Virgil
Posts:
9,012
Registered:
1/6/11


Re: Continuous and discrete uniform distributions of N
Posted:
Dec 25, 2012 1:48 AM


In article <14be47c2c95a45b7b9e9686ec5c1b79f@c16g2000yqi.googlegroups.com>, Butch Malahide <fred.galvin@gmail.com> wrote:
> On Dec 24, 11:22 pm, Virgil <vir...@ligriv.com> wrote: > > In article > > <6e3407662e084966b4970c4d83497...@10g2000yqo.googlegroups.com>, > > Butch Malahide <fred.gal...@gmail.com> wrote: > > > > > On Dec 21, 8:41 pm, Bill Taylor <wfc.tay...@gmail.com> wrote: > > > > > > On Dec 22, 5:23 am, FredJeffries <fredjeffr...@gmail.com> wrote: > > > > > > > No one has ever anywhere actually used the concept of a uniform > > > > > distributions on N to solve any problem. > > > > > > Sure they have. You can use it to calculate the probability > > > > that two randomly chosen naturals will be coprime, for example. > > > > And many others of that type. > > > > You cannot do it using the standard reals because it would require the > > existence in the standard real number system of e an infinitesimal > > nonzero lambda smaller than any positive standard real but itself > > positive, and an infinite cardinality, card(N), of the infinite set of > > naturals such that lambda * card(N) = 1. > > You are tacitly assuming that probability must be a countably additive > (as opposed to finitely additive) measure. It seems kind of arbitrary > to say that probability has to be countably additive but does not have > to be, say, aleph_2additive.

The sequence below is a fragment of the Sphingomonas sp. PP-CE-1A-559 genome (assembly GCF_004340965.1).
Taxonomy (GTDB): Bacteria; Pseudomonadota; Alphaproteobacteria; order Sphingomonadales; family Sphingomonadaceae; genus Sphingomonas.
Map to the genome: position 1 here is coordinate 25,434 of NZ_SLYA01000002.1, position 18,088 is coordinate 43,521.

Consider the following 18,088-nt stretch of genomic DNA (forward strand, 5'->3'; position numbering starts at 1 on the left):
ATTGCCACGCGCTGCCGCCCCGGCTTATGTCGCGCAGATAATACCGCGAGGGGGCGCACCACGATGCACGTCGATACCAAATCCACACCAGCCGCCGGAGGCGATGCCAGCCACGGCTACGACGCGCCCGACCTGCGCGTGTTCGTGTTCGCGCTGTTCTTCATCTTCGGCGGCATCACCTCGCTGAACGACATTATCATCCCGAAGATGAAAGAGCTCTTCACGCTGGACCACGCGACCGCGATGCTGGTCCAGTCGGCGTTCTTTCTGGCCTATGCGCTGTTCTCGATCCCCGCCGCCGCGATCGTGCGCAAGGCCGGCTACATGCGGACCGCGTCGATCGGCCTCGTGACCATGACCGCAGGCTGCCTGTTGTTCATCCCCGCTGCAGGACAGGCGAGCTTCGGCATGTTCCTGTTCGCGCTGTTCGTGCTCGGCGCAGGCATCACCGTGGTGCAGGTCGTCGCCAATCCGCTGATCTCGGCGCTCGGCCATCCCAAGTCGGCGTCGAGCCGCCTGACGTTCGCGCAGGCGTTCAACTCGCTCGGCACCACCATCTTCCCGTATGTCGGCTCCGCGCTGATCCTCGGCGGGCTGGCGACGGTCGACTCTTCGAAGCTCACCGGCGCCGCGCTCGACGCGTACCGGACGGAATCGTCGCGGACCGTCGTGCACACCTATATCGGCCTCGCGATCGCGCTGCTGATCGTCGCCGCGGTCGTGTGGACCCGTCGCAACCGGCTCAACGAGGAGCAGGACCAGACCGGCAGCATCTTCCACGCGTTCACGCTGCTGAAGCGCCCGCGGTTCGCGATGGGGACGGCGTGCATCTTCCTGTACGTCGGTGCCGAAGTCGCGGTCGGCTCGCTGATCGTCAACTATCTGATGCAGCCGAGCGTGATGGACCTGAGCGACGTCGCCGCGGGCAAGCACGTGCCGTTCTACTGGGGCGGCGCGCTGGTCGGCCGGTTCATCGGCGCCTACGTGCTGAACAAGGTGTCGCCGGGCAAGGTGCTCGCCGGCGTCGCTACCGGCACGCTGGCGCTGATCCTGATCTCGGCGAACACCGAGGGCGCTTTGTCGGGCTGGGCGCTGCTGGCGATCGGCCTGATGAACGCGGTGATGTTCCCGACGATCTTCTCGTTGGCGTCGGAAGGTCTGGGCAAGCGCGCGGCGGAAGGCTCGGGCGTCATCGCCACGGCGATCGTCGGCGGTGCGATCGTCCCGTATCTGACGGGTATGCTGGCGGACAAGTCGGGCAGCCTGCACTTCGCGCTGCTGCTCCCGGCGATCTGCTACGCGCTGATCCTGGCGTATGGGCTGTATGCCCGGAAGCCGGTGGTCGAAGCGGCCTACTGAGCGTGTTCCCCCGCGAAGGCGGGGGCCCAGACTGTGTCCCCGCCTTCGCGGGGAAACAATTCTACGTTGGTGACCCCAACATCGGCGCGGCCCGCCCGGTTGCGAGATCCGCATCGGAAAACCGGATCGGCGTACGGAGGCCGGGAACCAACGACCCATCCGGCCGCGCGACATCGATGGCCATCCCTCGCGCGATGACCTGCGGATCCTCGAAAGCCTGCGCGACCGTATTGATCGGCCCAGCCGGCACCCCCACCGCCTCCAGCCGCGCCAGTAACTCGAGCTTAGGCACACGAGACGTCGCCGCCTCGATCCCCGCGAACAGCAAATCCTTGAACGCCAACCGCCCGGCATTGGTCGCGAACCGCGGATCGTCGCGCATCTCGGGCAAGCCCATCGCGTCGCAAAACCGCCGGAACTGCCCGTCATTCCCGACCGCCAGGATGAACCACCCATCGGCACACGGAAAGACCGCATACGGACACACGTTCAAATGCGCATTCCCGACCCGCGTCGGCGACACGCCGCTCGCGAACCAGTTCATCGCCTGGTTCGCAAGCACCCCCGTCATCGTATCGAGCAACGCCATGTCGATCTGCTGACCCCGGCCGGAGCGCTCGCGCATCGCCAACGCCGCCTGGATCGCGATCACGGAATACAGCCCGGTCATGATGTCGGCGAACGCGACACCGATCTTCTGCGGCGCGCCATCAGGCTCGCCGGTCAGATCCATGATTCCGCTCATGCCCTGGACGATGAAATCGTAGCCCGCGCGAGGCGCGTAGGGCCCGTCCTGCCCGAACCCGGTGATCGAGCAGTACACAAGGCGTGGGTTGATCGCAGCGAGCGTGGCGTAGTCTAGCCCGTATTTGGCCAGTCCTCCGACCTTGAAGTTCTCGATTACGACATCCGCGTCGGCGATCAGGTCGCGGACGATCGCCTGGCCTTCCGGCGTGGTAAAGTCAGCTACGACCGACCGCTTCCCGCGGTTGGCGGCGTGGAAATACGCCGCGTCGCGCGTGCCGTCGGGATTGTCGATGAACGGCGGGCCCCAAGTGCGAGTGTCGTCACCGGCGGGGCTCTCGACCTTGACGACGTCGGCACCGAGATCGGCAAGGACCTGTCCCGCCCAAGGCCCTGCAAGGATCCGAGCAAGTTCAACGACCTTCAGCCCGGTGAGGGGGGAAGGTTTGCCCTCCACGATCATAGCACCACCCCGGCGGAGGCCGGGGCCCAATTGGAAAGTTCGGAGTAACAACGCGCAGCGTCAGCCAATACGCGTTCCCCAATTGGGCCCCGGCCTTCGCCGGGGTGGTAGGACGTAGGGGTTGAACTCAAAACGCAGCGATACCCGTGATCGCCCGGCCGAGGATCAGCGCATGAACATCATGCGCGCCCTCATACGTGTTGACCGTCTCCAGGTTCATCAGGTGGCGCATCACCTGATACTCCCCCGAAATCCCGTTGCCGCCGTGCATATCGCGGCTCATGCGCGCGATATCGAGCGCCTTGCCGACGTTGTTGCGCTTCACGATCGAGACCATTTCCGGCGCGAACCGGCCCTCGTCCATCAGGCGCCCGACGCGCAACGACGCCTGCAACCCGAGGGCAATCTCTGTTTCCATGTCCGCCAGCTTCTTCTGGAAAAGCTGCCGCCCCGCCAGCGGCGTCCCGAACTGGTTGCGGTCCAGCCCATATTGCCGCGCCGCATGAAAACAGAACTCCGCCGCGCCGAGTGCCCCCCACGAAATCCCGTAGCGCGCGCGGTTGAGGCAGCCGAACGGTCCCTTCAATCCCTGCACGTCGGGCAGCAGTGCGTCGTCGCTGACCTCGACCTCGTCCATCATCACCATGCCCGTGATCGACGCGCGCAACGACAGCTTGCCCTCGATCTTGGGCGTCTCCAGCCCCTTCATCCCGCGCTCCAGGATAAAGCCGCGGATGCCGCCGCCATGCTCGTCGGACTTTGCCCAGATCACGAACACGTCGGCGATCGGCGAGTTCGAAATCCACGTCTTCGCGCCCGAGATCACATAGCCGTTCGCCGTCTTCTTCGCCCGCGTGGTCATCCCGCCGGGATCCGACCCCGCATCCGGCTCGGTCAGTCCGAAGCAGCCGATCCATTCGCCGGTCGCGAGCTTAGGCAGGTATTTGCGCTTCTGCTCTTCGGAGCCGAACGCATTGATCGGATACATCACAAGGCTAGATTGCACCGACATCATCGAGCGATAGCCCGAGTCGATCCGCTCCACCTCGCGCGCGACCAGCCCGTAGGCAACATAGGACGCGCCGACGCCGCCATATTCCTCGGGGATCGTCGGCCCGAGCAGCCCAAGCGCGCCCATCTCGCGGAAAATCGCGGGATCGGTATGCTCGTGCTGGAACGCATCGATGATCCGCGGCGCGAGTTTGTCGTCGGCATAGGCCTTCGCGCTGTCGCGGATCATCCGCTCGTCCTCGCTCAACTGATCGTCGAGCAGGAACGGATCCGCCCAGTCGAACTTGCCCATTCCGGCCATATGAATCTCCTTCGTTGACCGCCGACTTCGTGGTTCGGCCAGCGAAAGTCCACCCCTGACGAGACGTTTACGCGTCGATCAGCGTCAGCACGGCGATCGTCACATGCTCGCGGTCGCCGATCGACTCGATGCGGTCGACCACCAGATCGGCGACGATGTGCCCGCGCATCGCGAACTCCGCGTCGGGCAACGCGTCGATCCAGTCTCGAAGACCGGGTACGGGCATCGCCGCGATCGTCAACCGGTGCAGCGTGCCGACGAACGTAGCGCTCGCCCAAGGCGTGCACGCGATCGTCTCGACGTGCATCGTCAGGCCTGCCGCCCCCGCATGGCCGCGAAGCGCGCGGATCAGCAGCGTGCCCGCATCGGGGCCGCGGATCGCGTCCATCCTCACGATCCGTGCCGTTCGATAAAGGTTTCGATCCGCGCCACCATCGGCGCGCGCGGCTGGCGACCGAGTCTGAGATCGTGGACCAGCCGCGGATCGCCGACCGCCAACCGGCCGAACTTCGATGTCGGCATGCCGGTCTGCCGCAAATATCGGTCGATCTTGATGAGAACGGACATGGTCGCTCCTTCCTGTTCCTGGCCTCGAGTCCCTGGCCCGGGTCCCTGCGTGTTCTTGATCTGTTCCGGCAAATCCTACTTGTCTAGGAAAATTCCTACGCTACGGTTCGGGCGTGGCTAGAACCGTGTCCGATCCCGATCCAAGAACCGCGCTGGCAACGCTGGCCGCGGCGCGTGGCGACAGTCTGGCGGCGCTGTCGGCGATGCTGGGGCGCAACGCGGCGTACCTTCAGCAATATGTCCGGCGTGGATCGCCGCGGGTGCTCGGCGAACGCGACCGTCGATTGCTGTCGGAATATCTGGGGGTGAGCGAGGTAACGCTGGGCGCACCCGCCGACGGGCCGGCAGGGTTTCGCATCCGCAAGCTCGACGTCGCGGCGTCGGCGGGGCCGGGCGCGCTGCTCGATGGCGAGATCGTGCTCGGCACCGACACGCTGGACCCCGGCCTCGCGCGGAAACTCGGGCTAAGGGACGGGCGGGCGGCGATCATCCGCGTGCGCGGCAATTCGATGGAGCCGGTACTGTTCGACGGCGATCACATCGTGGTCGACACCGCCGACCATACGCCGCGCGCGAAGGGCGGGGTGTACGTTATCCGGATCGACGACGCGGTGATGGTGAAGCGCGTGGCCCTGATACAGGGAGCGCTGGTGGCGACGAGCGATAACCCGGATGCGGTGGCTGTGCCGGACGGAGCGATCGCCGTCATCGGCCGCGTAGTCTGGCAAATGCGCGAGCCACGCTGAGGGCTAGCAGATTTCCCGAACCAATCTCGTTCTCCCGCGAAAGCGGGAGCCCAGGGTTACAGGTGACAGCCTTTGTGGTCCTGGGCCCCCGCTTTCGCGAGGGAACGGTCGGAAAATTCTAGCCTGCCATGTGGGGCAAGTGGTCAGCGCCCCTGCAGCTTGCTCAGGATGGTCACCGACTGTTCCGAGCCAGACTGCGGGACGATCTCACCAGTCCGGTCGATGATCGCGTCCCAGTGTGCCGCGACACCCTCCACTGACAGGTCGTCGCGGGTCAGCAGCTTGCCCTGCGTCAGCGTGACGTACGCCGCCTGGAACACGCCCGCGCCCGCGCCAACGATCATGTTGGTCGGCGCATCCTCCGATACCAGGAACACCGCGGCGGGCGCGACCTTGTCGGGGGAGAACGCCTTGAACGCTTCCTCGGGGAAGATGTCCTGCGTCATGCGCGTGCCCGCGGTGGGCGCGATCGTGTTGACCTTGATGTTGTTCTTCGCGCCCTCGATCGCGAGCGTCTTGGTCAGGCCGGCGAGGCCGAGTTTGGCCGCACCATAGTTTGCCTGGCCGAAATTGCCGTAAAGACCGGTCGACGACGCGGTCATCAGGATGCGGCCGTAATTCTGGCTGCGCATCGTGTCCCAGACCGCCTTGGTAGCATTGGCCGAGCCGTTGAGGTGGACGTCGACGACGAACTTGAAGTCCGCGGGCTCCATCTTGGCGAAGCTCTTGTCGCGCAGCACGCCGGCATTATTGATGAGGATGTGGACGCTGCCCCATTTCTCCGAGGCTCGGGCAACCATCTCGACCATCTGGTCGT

The standard definition of probability requires that the sum of the probabilities over ANY set of sets making up a partition of the space be equal to one.
If you want to impose some nonstandard definition, that is your prerogative, but you must not expect all others to accede to it. > > > Which cannot occur within the essentially unique (up to isomorphism of > > complete ordered Archimedian fields) standard real number system. > > "Archimedean" is redundant; a complete ordered field is necessarily > Archimedean.